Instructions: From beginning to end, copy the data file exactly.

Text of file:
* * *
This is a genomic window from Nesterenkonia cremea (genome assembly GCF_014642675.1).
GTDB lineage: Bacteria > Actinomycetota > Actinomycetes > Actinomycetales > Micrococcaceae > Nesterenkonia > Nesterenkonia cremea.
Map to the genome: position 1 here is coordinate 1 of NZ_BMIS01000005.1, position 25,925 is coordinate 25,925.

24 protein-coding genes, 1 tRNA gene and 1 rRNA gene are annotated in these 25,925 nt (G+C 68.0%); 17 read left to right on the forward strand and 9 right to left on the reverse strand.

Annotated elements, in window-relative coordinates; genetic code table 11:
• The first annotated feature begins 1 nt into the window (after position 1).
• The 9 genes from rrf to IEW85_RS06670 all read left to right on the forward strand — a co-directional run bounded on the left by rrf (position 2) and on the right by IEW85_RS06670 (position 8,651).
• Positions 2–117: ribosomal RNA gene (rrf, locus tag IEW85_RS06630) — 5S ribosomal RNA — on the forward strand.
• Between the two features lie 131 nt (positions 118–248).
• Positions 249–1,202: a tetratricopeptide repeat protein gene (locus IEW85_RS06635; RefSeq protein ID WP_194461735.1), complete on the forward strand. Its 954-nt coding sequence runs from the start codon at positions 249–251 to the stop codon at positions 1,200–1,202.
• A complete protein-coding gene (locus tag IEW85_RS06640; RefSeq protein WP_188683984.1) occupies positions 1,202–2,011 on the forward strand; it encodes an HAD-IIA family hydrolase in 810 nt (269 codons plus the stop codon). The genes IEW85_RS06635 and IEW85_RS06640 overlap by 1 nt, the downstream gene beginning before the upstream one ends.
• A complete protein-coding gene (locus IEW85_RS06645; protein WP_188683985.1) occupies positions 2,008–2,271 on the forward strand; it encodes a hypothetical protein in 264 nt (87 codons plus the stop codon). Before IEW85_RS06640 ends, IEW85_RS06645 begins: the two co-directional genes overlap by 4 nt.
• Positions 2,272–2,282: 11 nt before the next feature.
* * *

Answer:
This is a genomic window from Nesterenkonia cremea (genome assembly GCF_014642675.1).
GTDB lineage: Bacteria > Actinomycetota > Actinomycetes > Actinomycetales > Micrococcaceae > Nesterenkonia > Nesterenkonia cremea.
Map to the genome: position 1 here is coordinate 1 of NZ_BMIS01000005.1, position 25,925 is coordinate 25,925.

24 protein-coding genes, 1 tRNA gene and 1 rRNA gene are annotated in these 25,925 nt (G+C 68.0%); 17 read left to right on the forward strand and 9 right to left on the reverse strand.

Annotated elements, in window-relative coordinates; genetic code table 11:
• The first annotated feature begins 1 nt into the window (after position 1).
• The 9 genes from rrf to IEW85_RS06670 all read left to right on the forward strand — a co-directional run bounded on the left by rrf (position 2) and on the right by IEW85_RS06670 (position 8,651).
• Positions 2–117: ribosomal RNA gene (rrf, locus tag IEW85_RS06630) — 5S ribosomal RNA — on the forward strand.
• Between the two features lie 131 nt (positions 118–248).
• Positions 249–1,202: a tetratricopeptide repeat protein gene (locus IEW85_RS06635; RefSeq protein ID WP_194461735.1), complete on the forward strand. Its 954-nt coding sequence runs from the start codon at positions 249–251 to the stop codon at positions 1,200–1,202.
• A complete protein-coding gene (locus tag IEW85_RS06640; RefSeq protein WP_188683984.1) occupies positions 1,202–2,011 on the forward strand; it encodes an HAD-IIA family hydrolase in 810 nt (269 codons plus the stop codon). The genes IEW85_RS06635 and IEW85_RS06640 overlap by 1 nt, the downstream gene beginning before the upstream one ends.
• A complete protein-coding gene (locus IEW85_RS06645; protein WP_188683985.1) occupies positions 2,008–2,271 on the forward strand; it encodes a hypothetical protein in 264 nt (87 codons plus the stop codon). Before IEW85_RS06640 ends, IEW85_RS06645 begins: the two co-directional genes overlap by 4 nt.
• Positions 2,272–2,282: 11 nt before the next feature.